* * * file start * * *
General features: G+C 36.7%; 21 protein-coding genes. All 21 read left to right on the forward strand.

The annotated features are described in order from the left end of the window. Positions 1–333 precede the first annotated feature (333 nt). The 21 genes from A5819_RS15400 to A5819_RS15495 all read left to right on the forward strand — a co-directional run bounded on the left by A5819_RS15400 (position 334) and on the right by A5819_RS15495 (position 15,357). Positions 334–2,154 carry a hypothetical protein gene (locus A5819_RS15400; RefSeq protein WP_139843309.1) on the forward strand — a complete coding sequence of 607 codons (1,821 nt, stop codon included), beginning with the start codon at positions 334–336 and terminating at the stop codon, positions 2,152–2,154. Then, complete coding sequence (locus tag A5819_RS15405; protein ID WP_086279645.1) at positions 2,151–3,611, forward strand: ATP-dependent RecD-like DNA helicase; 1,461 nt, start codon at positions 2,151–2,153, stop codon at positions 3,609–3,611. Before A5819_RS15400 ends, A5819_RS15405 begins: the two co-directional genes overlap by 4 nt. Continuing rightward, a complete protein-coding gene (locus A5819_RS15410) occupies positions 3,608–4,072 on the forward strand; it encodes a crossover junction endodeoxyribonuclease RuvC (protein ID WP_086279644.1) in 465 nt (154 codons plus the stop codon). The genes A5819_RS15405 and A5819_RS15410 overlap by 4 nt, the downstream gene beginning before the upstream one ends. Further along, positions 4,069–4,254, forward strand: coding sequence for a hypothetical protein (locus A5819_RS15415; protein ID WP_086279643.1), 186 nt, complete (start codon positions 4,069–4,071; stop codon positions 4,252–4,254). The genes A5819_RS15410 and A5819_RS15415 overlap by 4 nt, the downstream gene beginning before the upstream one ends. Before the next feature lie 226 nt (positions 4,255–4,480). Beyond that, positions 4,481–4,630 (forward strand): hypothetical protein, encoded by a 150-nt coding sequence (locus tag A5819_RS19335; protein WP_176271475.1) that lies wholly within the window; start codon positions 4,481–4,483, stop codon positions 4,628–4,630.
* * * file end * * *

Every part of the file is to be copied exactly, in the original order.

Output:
General features: G+C 36.7%; 21 protein-coding genes. All 21 read left to right on the forward strand.

The annotated features are described in order from the left end of the window. Positions 1–333 precede the first annotated feature (333 nt). The 21 genes from A5819_RS15400 to A5819_RS15495 all read left to right on the forward strand — a co-directional run bounded on the left by A5819_RS15400 (position 334) and on the right by A5819_RS15495 (position 15,357). Positions 334–2,154 carry a hypothetical protein gene (locus A5819_RS15400; RefSeq protein WP_139843309.1) on the forward strand — a complete coding sequence of 607 codons (1,821 nt, stop codon included), beginning with the start codon at positions 334–336 and terminating at the stop codon, positions 2,152–2,154. Then, complete coding sequence (locus tag A5819_RS15405; protein ID WP_086279645.1) at positions 2,151–3,611, forward strand: ATP-dependent RecD-like DNA helicase; 1,461 nt, start codon at positions 2,151–2,153, stop codon at positions 3,609–3,611. Before A5819_RS15400 ends, A5819_RS15405 begins: the two co-directional genes overlap by 4 nt. Continuing rightward, a complete protein-coding gene (locus A5819_RS15410) occupies positions 3,608–4,072 on the forward strand; it encodes a crossover junction endodeoxyribonuclease RuvC (protein ID WP_086279644.1) in 465 nt (154 codons plus the stop codon). The genes A5819_RS15405 and A5819_RS15410 overlap by 4 nt, the downstream gene beginning before the upstream one ends. Further along, positions 4,069–4,254, forward strand: coding sequence for a hypothetical protein (locus A5819_RS15415; protein ID WP_086279643.1), 186 nt, complete (start codon positions 4,069–4,071; stop codon positions 4,252–4,254). The genes A5819_RS15410 and A5819_RS15415 overlap by 4 nt, the downstream gene beginning before the upstream one ends. Before the next feature lie 226 nt (positions 4,255–4,480). Beyond that, positions 4,481–4,630 (forward strand): hypothetical protein, encoded by a 150-nt coding sequence (locus tag A5819_RS19335; protein WP_176271475.1) that lies wholly within the window; start codon positions 4,481–4,483, stop codon positions 4,628–4,630.